The Encapsulation Efficiency (EE%) was calculated according to Equation 2:

E E % = 100 × D e t e r m i n e d O i l C o n c e n t r a t i o n T o t a l T h e o r e t i c a l O i l C o n c e n t r a t i o n (2)

It was prepared in triplicate in a standart solution of 500 ppm of ECEO in ethanol 96% (Dinamic). Further dilutions were made to obtain concentrations of 250, 210, 170, 130, 90, 80, 70, 60, 50, 40, 30, 20 and 10 mg. L-1. The oil concentration was determined in the medium through a calibration curve, available in the Supplementary Material (Figure S1a), and represented by Equation 3:

Y = 0.0024 x + 0.0615 R 2 = 0.998 (3)

2.7 Kinetic release profile

The most stable formulations were submitted to in vitro release tests. 300 mg of each sample was added in dialysis membranes (10 KDa) in a beaker containing 10 mL of distilled water at pH=7. Neutral pH was chosen to study the release in aqueous media, an environment where microorganisms present higher viability of action[3232 Almajano, M. P., Carbó, R., Delgado, M. E., & Gordon, M. H. (2007). Effect of pH on the antimicrobial activity and oxidative stability of oil-in-water emulsions containing caffeic acid. Journal of Food Science, 72(5), C258-C263. http://dx.doi.org/10.1111/j.1750-3841.2007.00387.x. PMid:17995712.
http://dx.doi.org/10.1111/j.1750-3841.20...
]. Aliquots of 3 mL were taken from the system at 15-minute intervals, in the first hour, and each 1 hour up to 8 hours, and after 24h and 72h. After each measurement, the aliquot was returned to the release system. A UV-vis spectrophotometer reading was performed at a wavelength of 214 nm and the concentration in the aqueous medium was converted using the calibration curve in water represented by Equation 4, available in the Supplementary Material (Figure S1b).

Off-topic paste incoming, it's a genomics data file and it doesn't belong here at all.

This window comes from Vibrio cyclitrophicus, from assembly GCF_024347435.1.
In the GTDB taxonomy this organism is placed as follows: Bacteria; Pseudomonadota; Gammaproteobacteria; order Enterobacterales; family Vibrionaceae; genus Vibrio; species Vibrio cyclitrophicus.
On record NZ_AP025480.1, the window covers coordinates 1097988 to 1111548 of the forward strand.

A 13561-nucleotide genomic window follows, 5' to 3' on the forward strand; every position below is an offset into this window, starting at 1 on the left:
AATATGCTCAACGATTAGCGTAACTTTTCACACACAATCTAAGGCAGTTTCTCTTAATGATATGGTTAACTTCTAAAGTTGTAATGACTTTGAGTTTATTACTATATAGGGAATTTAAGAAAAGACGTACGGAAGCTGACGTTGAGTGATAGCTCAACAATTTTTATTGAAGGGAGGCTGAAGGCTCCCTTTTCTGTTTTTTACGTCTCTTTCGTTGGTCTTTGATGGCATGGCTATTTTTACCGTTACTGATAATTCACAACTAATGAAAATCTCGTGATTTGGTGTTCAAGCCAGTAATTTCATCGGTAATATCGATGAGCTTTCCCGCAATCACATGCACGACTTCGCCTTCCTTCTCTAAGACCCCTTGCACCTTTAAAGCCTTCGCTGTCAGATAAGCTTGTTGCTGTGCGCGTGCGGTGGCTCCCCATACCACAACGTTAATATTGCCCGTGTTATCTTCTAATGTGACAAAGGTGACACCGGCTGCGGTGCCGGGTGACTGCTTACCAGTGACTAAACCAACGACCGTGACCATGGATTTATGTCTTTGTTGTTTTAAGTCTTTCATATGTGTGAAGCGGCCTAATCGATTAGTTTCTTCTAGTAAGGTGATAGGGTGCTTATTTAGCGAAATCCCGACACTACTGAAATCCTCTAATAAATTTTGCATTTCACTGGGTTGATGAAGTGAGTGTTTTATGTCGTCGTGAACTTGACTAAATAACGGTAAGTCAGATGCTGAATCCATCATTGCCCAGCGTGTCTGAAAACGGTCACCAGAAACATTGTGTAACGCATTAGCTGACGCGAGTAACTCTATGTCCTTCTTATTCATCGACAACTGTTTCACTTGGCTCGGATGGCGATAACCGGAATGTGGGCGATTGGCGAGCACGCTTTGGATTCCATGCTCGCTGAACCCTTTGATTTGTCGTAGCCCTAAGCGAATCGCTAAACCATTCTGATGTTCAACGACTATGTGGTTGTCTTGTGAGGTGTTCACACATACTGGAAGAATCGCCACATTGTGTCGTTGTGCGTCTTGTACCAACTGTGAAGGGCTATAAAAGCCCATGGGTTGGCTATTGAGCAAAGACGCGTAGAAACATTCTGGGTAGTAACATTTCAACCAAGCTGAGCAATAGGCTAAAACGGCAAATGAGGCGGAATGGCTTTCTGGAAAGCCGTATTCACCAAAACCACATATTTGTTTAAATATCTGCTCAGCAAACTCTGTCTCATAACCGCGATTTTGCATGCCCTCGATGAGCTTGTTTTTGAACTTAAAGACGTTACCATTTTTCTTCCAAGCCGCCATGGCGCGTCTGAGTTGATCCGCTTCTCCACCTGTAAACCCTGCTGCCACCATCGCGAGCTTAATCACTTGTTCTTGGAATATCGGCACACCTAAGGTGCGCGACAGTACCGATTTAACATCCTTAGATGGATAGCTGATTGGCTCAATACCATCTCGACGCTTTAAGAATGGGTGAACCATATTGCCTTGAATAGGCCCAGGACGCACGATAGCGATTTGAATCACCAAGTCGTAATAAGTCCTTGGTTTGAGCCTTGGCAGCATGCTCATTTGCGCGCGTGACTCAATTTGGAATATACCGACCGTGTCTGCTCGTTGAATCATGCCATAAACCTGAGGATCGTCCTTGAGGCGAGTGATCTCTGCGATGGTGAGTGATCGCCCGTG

Y = 1.1631 x + 0.0388 R 2 = 0.981 (4)

2.8 Antimicrobial activity

To standardize the technique and size of the inoculum, positive and negative gram bacteria were used, Sthaphylococcus aureus and Salmonella typhimurium, respectively, which were sown in 2 mL of the Tripticase Soy Agar (TSA) culture medium, after which they were placed in the incubator for 24 hours, before the test, for growing the microorganisms. An antimicrobial investigation was performed using the Müller Hinton agar diffusion method. The antimicrobial activity of NE was evaluated by using 100 µL of NE and 30 cgm of Chloramphenicol as positive control. A negative control was made mixing chitosan, tween and TPP solution using the same procedure as described for NE production, without the ECEO oil. Also, distilled water were used as negative control. The diameter of the inhibition zone was measured with a caliper up to the closest value of 0.1mm. The total area of the zone was calculated and subtracted from the disc area of the film and this difference in the area was reported as the inhibition zone.

3. Results and Discussions

3.1 Physico-chemical assessment of nanoemulsions

The effect of storage time on droplet size nanoemulsion was determined within 24 hours, 30 days and 60 days. The solubility of essential oils in an aqueous solution is higher than that of lipids composed of medium or long chain fatty acids[2020 Casettari, L., & Illum, L. (2014). Chitosan in nasal delivery systems for therapeutic drugs. Journal of Controlled Release, 190, 189-200. http://dx.doi.org/10.1016/j.jconrel.2014.05.003. PMid:24818769.
http://dx.doi.org/10.1016/j.jconrel.2014...